2019 was the “worst year on record for retail”, the British Retail Consortium (BRC) has said.
Total sales for 2019 decreased by 0.1%, compared with 1.2% growth in 2018, according to the BRC’s figures.
In December, sales increased by 1.9% on a total basis, against a flat 0.0% in December 2018. Taking November and December together to iron out the Black Friday distortions, total sales declined 0.9% compared with the same period in 2018.
Helen Dickinson OBE, chief executive, BRC, said: “2019 was the worst year on record and the first year to show an overall decline in retail sales. This was also reflected in the CVAs, shop closures and job losses that the industry suffered in 2019.
“Twice the UK faced the prospect of a no-deal Brexit, as well as political instability that concluded in a December General Election – further weakening demand for the festive period. The industry continues to transform in response to the changing technologies and shopping habits.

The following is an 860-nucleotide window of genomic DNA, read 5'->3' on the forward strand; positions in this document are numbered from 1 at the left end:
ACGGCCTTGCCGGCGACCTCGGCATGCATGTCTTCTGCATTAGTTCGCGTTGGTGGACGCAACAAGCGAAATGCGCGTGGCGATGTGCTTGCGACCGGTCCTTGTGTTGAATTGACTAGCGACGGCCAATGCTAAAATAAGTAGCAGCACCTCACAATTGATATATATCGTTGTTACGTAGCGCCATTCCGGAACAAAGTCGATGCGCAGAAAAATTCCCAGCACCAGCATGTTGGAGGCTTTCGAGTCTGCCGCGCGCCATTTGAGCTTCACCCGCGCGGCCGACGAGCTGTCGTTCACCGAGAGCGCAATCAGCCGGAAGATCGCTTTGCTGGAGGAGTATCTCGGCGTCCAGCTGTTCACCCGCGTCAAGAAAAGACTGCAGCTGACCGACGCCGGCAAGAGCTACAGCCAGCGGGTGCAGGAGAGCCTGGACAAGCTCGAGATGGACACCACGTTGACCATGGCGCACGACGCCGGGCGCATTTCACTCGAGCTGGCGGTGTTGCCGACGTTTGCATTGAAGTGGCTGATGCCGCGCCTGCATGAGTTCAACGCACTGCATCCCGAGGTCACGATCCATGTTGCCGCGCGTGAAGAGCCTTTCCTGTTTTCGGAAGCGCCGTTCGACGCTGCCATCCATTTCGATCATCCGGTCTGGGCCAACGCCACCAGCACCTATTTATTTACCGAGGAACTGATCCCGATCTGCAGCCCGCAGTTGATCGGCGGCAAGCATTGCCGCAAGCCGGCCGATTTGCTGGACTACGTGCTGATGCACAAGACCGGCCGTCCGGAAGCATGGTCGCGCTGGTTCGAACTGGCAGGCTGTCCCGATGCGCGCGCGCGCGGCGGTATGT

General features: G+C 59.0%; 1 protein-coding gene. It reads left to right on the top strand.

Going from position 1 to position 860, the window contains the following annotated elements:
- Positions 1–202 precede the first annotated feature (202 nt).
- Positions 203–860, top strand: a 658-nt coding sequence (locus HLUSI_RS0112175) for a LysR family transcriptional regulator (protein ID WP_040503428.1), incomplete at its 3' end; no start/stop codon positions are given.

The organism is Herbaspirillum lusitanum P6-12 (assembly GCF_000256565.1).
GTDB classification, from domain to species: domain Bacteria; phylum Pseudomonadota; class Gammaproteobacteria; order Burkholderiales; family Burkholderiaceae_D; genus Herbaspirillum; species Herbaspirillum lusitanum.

“Black Friday overtook Christmas as the biggest shopping week of the year for non-food items. Retailers also faced challenges as consumers became both more cautious and more conscientious as they went about their Christmas shopping.
“Looking forward, the public’s confidence in Britain’s trade negotiations will have a big impact on spending over the coming year. There are many ongoing challenges for retailers: to drive up productivity, continue to raise wages, improve recyclability of products and cut waste.
“However, this takes resources, so it is essential the new Government makes good on its promise to review, and then reform the broken business rates system which sees retail pay 25% of all business rates, while accounting for 5% of the economy.”